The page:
The Ghar Parau Foundation

A 100% voluntary-based charity providing grant-aid assistance for British caving expeditions to all corners of the world.

Photo: Sunbeams in Doline 1 Hang Son Doong, Vietnam. (Ryan Deboodt)

Apply for fundingThe Ghar Parau Foundation

About us

The Ghar Parau Foundation is a 100% voluntary-based charity. Through the management of an investment fund, the GPF provides grant aid to British caving expeditions, in particular those that include an element of innovative exploration or scientific study.

Since 2007, the GPF has awarded £128,850 to 206 expeditions travelling to 47 different countries.

We are also particularly keen to encourage young cavers into expedition caving. Over the last 17 years, the GPF has additionally awarded 100 individual grants to cavers going on their first foreign expedition.

Photo: Alum Pot, Yorkshire Dales, UK (Mark Burkey)

Christine And Mitchell Between Sumps 1 And 2, Izvor Licanke. (© Mark Burkey)

Izvor Licanke 2022

On a return expedition to Izvor Licanke in Croatia, Christine Grosart and Osama Gobara explored and mapped the un-dived sump 5, before Osama and Mauro Bordignon passed sump 5 to discover sumps 6, 7 and 8 with large canyons and significant dry chamber beyond, before locating a new and undived sump 9. Total new cave 938m.

Read their report here | Photo: Izvor Licanke (© Mark Burkey)

Wessex

Ian Timney Award

Ian Timney was a keen caver and member of the Wessex Cave Club. Following his untimely early demise his caving friends held fundraising events in 2021, and for the next 10 years the GPF will award £150 to the exped we believe will have the most impact on its young participants. For 2022, GPF decided that the CUCC Totesgebirge exped would be the first winner of this award.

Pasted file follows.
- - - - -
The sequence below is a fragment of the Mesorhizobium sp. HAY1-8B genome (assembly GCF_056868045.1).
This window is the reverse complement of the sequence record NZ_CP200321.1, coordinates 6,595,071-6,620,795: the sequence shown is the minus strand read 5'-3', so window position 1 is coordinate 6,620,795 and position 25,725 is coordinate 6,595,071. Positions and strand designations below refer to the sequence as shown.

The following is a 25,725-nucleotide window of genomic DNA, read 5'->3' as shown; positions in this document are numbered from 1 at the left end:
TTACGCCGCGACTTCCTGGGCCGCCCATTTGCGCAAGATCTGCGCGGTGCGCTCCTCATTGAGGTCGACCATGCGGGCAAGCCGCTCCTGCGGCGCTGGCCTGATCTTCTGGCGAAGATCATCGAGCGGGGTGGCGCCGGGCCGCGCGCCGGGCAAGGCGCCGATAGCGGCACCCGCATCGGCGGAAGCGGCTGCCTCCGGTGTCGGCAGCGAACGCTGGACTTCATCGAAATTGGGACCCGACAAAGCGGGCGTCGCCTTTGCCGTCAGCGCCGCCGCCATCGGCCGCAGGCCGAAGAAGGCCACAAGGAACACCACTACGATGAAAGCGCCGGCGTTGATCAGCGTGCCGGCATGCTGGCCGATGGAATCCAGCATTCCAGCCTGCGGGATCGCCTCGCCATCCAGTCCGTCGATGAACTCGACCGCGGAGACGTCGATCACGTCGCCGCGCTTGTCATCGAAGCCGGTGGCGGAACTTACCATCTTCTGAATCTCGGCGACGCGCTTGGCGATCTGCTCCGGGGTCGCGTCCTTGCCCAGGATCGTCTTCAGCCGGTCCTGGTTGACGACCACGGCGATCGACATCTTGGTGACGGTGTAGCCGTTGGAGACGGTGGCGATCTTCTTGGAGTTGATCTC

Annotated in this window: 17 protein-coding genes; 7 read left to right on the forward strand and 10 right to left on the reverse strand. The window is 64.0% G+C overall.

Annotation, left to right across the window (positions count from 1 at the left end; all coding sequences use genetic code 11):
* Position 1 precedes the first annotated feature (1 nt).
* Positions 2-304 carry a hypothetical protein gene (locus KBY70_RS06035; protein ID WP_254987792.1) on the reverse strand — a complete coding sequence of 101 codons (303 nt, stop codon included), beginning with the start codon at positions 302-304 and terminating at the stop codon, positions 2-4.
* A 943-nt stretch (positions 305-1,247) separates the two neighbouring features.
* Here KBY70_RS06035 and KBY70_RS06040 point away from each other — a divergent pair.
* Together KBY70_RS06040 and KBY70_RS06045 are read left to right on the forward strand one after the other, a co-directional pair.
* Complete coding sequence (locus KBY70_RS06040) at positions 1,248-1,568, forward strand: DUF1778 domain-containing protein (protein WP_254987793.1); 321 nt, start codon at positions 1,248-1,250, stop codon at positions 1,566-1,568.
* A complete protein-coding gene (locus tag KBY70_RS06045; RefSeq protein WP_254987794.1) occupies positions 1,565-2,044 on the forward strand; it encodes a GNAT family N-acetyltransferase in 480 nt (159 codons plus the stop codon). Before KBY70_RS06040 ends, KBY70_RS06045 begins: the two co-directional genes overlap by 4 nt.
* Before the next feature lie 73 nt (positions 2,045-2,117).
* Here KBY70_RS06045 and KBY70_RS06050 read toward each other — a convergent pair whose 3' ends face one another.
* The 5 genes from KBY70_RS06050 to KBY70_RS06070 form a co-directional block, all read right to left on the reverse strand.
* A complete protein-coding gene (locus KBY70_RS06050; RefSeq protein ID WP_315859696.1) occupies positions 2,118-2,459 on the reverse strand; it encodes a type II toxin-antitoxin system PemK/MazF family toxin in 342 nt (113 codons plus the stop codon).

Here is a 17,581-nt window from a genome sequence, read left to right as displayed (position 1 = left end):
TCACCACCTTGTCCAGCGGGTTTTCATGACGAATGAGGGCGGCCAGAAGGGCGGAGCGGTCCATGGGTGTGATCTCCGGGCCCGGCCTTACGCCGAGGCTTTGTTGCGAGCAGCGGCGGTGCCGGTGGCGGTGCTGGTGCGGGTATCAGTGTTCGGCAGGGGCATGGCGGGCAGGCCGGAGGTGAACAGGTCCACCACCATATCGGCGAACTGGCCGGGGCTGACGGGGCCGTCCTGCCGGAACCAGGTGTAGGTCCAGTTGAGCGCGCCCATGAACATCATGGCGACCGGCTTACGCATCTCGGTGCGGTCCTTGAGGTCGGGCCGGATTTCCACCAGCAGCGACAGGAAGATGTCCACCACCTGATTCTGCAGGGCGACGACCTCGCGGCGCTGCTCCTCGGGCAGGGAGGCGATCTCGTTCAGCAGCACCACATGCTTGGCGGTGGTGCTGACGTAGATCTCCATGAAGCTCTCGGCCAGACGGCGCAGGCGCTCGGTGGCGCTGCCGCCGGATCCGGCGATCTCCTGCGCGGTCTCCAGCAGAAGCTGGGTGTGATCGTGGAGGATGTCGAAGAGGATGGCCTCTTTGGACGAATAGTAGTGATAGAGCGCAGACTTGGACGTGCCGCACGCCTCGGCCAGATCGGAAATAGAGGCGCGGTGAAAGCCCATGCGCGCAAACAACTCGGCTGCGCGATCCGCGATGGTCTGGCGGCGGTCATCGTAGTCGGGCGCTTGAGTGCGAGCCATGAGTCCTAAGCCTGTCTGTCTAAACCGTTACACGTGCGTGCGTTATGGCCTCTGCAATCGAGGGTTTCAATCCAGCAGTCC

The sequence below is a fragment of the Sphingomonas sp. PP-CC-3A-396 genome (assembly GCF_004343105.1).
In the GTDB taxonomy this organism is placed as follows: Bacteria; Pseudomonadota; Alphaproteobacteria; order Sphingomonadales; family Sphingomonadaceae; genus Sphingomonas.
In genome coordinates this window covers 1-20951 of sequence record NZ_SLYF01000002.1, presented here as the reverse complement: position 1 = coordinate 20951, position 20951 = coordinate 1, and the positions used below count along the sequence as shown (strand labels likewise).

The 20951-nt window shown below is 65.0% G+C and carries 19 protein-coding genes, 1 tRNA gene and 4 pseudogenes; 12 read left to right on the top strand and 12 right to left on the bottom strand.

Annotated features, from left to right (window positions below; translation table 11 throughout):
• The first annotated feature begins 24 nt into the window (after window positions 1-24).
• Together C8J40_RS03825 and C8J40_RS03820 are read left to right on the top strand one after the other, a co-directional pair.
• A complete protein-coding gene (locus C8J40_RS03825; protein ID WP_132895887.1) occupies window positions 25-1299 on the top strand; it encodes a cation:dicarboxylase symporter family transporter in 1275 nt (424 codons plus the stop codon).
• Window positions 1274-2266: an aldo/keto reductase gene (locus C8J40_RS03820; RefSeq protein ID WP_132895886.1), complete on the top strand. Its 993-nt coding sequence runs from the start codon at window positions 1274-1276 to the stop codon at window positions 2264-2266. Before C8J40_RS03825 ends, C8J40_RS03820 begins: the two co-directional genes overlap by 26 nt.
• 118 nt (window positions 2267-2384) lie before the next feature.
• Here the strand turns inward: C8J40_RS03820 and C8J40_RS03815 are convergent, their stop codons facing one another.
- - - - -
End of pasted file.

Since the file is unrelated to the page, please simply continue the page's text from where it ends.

Read more on the award

Spring2022

Spring ’22 funded expeds

With covid restrictions continuing to relax, eight applications received GPF grant aid during the latest round of funding. The GPF Committee allocated £7,150 – their largest distribution yet – plus 6 Alex Pitcher awards of £100 each for young cavers going on their first expedition abroad.

Browse the archive map to find out more about the funded expeditions’ objectives.

Newly Discovered Passage (© Robert Eavis)

Mulu Caves 2021

Due to covid, the 2021 expedition was delayed. It therefore took place in November 2022. During this expedition 10.8 km of cave was surveyed in over 42 survey trips, 6.5 km of this was newly discovered cave, and much of this was done using underground camps within the Clearwater system, primarily entrances Snake Track and the main

Read the exped report | Photo: Newly discovered passage (© Robert Eavis)

'bfg9000', Cueva De La Marniosa (© Tom Smith)

Tresviso 2021

This year’s expedition continued cave exploration in the Urdon Gorge (Tresviso, Cantabria). With the coronavirus enforcing a reduction in participants, >2.6 km of new passage was surveyed, with still strong potential for further discoveries to be made.

Expedition report | Photo: Cueva de la Marniosa (© Tom Smith)

Abseiling In Zholap Khun 2 (© Pynshai Syiemiong)

Nagaland Caving Expedition

This represents the first attempt to systematically map Nagaland caves. A total of 33 caves were documented and mapped. None were particularly extensive and consisted of dry, inactive fossil passages. However, the caves were of distinct cultural, archaeological and biological interest.

Read their report | Photo: Zholap Khun 2 (© Pynshai Syiemiong)

2021spring Slider

Spring ’21 funded expeds

Despite covid restrictions continuing to affect the uncertainty of foreign expeditions, five applications received GPF grant aid during the latest round of funding. The GPF Committee allocated £5,650, plus 5 Alex Pitcher awards of £100 each for young cavers going on their first expedition abroad.

Browse the archive map to find out more about the funded expeditions’ objectives.